Drought is ravaging the country. Thousands are going for days without proper food and animals are dying. Yet, our leaders are worried about tyranny of numbers and how to attain or retain power. For the second month now, Kenyans are unable to get affordable health care after doctors downed their tools. Now, students enrolled in public universities are not attending classes courtesy of the dons strike, never mind that time wasted can never be recovered. Yet again, our leaders are angry these students or their teachers are not serious about registering as voters. Could there be anything more selfish?
Firstly, politicians have hijacked the ongoing Mass Voter Registration (MVR) to begin their early campaigns ahead of the schedule. Not that it’s surprising, but it starting to sound very similar to the events that led up to the Post-Election Violence (PEV) following the disputed 2007/08 elections. The opposition – particularly CORD – is talking tough and using near threatening language. In a divisive environment like ours and indeed an election year, our leaders should be a little careful with what they say and not let the charged crowd excite them into saying things that can be misinterpreted especially by the unsettled, energetic and frustrated youth.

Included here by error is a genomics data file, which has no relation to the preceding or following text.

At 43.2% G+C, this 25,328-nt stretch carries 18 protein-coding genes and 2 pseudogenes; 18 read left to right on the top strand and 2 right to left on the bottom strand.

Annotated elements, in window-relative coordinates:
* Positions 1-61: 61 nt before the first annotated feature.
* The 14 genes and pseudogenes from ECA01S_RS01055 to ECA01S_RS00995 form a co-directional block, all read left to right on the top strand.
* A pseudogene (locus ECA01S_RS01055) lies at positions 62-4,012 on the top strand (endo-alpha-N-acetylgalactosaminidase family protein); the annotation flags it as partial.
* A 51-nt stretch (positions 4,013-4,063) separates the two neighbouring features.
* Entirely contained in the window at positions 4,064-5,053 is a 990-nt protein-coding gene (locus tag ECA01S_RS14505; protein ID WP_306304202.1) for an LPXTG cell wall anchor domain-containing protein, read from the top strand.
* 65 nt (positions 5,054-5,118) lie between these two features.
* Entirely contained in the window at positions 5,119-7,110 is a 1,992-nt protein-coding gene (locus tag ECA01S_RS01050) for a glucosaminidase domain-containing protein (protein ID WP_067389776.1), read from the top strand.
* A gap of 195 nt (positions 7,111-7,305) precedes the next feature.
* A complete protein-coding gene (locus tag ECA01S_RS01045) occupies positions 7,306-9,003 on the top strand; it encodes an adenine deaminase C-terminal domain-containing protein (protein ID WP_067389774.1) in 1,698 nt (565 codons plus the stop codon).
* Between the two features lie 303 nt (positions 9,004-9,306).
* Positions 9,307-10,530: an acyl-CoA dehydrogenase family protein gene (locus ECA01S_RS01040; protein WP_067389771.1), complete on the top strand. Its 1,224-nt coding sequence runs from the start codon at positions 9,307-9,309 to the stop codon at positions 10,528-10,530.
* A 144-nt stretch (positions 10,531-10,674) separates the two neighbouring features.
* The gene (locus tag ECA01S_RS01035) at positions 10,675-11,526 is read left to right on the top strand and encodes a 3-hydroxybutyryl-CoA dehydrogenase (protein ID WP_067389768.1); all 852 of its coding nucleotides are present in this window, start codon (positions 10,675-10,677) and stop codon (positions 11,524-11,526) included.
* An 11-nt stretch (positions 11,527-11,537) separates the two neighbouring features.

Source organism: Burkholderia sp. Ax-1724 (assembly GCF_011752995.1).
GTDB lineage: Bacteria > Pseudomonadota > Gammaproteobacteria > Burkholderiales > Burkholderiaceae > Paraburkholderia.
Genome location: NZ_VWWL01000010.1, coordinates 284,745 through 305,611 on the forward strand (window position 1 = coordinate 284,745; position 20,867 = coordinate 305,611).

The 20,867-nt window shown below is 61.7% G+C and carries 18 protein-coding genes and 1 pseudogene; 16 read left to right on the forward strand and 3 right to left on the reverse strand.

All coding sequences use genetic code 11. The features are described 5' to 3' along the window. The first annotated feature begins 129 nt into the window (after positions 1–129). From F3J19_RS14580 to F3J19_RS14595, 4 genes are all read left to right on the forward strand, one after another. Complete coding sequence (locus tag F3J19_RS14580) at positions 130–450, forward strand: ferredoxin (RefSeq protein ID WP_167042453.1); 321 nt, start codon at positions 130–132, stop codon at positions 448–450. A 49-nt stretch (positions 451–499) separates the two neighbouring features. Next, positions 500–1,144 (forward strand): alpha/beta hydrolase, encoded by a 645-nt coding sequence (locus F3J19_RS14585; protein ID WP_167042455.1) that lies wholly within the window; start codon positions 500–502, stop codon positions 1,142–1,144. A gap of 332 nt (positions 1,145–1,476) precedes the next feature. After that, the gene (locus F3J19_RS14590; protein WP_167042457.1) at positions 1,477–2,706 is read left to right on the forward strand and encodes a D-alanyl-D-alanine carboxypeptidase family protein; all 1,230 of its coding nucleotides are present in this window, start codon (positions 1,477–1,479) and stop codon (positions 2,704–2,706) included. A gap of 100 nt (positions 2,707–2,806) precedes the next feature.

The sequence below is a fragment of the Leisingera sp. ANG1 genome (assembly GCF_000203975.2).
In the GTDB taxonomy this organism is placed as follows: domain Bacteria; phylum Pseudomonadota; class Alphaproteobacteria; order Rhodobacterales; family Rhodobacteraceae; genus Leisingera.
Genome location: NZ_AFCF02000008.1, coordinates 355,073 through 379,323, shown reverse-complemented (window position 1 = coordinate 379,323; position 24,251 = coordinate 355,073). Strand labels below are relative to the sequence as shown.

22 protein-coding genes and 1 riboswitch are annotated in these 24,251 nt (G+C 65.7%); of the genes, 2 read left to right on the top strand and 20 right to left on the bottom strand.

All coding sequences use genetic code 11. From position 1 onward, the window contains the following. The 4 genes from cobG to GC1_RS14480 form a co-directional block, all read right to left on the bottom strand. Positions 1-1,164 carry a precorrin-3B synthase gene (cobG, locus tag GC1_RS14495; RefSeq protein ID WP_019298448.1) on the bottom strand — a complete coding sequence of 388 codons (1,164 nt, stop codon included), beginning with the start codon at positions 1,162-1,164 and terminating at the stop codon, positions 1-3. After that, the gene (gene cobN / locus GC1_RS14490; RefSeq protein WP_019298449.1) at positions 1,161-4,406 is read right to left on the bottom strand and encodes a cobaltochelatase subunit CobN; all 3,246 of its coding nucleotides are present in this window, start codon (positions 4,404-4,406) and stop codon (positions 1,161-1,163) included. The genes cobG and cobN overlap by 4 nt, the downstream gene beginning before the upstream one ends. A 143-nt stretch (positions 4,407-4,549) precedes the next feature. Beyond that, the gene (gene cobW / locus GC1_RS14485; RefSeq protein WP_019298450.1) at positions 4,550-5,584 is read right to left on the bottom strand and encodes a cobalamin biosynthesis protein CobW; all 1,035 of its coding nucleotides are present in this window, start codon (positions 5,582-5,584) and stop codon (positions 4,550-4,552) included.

Pro-government politicians on the other hand keep challenging the opposition to engage the public on issue based politics but they are not doing that. Instead, pro-government politicians spend a good time talking about the opposition and obsessing over opposition leader Raila Odinga. Promoting Railaphobia can ensure Jubilee zones come out in large numbers but at what expense? Our leaders from both political divide should let the Mass Voter Registration exercise remain just that and wait for the campaign season. Even then, they should restrain themselves from combative politics and stick to issues they will do for Kenyans.